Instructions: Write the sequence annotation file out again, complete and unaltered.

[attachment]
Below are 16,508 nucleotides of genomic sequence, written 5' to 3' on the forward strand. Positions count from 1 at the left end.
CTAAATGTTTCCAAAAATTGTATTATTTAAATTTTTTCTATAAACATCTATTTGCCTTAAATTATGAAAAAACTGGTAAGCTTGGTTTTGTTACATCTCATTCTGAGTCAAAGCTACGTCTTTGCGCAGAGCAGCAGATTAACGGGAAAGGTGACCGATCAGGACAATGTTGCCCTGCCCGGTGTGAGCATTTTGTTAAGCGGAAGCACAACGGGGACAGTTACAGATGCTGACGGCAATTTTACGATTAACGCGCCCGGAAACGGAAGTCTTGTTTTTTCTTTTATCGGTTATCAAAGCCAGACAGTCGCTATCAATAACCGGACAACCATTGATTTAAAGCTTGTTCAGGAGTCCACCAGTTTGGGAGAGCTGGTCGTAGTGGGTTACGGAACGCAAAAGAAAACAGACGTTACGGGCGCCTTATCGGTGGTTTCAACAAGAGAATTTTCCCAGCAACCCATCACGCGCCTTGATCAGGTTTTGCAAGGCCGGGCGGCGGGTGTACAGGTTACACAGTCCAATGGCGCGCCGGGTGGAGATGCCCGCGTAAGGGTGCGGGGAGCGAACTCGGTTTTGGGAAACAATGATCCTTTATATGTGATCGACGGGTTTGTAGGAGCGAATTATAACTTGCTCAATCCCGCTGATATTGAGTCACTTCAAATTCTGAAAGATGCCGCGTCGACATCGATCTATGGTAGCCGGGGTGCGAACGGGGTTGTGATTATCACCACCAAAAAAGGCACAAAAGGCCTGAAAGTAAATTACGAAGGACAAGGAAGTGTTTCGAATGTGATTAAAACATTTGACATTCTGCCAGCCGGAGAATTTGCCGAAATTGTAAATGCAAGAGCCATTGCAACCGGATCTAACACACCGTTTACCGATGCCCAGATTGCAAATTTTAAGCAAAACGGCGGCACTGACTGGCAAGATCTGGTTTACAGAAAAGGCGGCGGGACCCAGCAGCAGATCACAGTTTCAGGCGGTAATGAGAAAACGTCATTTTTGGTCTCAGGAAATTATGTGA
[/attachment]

Below are 16,508 nucleotides of genomic sequence, written 5' to 3' on the forward strand. Positions count from 1 at the left end.
CTAAATGTTTCCAAAAATTGTATTATTTAAATTTTTTCTATAAACATCTATTTGCCTTAAATTATGAAAAAACTGGTAAGCTTGGTTTTGTTACATCTCATTCTGAGTCAAAGCTACGTCTTTGCGCAGAGCAGCAGATTAACGGGAAAGGTGACCGATCAGGACAATGTTGCCCTGCCCGGTGTGAGCATTTTGTTAAGCGGAAGCACAACGGGGACAGTTACAGATGCTGACGGCAATTTTACGATTAACGCGCCCGGAAACGGAAGTCTTGTTTTTTCTTTTATCGGTTATCAAAGCCAGACAGTCGCTATCAATAACCGGACAACCATTGATTTAAAGCTTGTTCAGGAGTCCACCAGTTTGGGAGAGCTGGTCGTAGTGGGTTACGGAACGCAAAAGAAAACAGACGTTACGGGCGCCTTATCGGTGGTTTCAACAAGAGAATTTTCCCAGCAACCCATCACGCGCCTTGATCAGGTTTTGCAAGGCCGGGCGGCGGGTGTACAGGTTACACAGTCCAATGGCGCGCCGGGTGGAGATGCCCGCGTAAGGGTGCGGGGAGCGAACTCGGTTTTGGGAAACAATGATCCTTTATATGTGATCGACGGGTTTGTAGGAGCGAATTATAACTTGCTCAATCCCGCTGATATTGAGTCACTTCAAATTCTGAAAGATGCCGCGTCGACATCGATCTATGGTAGCCGGGGTGCGAACGGGGTTGTGATTATCACCACCAAAAAAGGCACAAAAGGCCTGAAAGTAAATTACGAAGGACAAGGAAGTGTTTCGAATGTGATTAAAACATTTGACATTCTGCCAGCCGGAGAATTTGCCGAAATTGTAAATGCAAGAGCCATTGCAACCGGATCTAACACACCGTTTACCGATGCCCAGATTGCAAATTTTAAGCAAAACGGCGGCACTGACTGGCAAGATCTGGTTTACAGAAAAGGCGGCGGGACCCAGCAGCAGATCACAGTTTCAGGCGGTAATGAGAAAACGTCATTTTTGGTCTCAGGAAATTATGTGA